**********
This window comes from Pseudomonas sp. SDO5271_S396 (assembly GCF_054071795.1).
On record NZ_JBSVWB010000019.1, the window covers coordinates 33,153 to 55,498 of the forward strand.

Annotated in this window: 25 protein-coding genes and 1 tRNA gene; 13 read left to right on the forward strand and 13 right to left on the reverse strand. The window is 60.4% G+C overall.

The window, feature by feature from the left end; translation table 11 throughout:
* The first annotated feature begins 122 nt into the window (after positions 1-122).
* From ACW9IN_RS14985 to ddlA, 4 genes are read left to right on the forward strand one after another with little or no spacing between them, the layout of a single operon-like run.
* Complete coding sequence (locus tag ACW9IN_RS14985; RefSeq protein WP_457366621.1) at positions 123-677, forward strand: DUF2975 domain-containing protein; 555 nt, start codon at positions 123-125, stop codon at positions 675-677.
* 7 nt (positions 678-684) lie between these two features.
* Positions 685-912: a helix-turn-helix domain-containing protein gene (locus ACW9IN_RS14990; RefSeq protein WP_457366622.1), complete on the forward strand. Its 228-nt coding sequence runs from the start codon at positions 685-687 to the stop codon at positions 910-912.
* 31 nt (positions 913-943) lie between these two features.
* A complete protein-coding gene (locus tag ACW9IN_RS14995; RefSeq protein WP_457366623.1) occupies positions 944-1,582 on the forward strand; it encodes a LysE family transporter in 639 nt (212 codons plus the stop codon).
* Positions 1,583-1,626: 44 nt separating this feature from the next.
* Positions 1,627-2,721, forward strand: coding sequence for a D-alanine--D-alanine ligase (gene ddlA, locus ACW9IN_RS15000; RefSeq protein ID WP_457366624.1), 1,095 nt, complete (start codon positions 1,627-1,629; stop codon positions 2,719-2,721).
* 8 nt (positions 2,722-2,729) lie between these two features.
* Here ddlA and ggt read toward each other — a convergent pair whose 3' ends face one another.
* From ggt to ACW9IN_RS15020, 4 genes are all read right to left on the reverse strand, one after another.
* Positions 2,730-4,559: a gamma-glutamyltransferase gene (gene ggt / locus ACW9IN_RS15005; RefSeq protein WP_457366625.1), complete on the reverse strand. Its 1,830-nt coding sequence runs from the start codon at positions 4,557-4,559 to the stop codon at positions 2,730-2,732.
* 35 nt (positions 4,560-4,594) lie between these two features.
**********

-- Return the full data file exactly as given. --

This window comes from Pseudomonas sp. SDO5271_S396 (assembly GCF_054071795.1).
On record NZ_JBSVWB010000019.1, the window covers coordinates 33,153 to 55,498 of the forward strand.

Annotated in this window: 25 protein-coding genes and 1 tRNA gene; 13 read left to right on the forward strand and 13 right to left on the reverse strand. The window is 60.4% G+C overall.

The window, feature by feature from the left end; translation table 11 throughout:
* The first annotated feature begins 122 nt into the window (after positions 1-122).
* From ACW9IN_RS14985 to ddlA, 4 genes are read left to right on the forward strand one after another with little or no spacing between them, the layout of a single operon-like run.
* Complete coding sequence (locus tag ACW9IN_RS14985; RefSeq protein WP_457366621.1) at positions 123-677, forward strand: DUF2975 domain-containing protein; 555 nt, start codon at positions 123-125, stop codon at positions 675-677.
* 7 nt (positions 678-684) lie between these two features.
* Positions 685-912: a helix-turn-helix domain-containing protein gene (locus ACW9IN_RS14990; RefSeq protein WP_457366622.1), complete on the forward strand. Its 228-nt coding sequence runs from the start codon at positions 685-687 to the stop codon at positions 910-912.
* 31 nt (positions 913-943) lie between these two features.
* A complete protein-coding gene (locus tag ACW9IN_RS14995; RefSeq protein WP_457366623.1) occupies positions 944-1,582 on the forward strand; it encodes a LysE family transporter in 639 nt (212 codons plus the stop codon).
* Positions 1,583-1,626: 44 nt separating this feature from the next.
* Positions 1,627-2,721, forward strand: coding sequence for a D-alanine--D-alanine ligase (gene ddlA, locus ACW9IN_RS15000; RefSeq protein ID WP_457366624.1), 1,095 nt, complete (start codon positions 1,627-1,629; stop codon positions 2,719-2,721).
* 8 nt (positions 2,722-2,729) lie between these two features.
* Here ddlA and ggt read toward each other — a convergent pair whose 3' ends face one another.
* From ggt to ACW9IN_RS15020, 4 genes are all read right to left on the reverse strand, one after another.
* Positions 2,730-4,559: a gamma-glutamyltransferase gene (gene ggt / locus ACW9IN_RS15005; RefSeq protein WP_457366625.1), complete on the reverse strand. Its 1,830-nt coding sequence runs from the start codon at positions 4,557-4,559 to the stop codon at positions 2,730-2,732.
* 35 nt (positions 4,560-4,594) lie between these two features.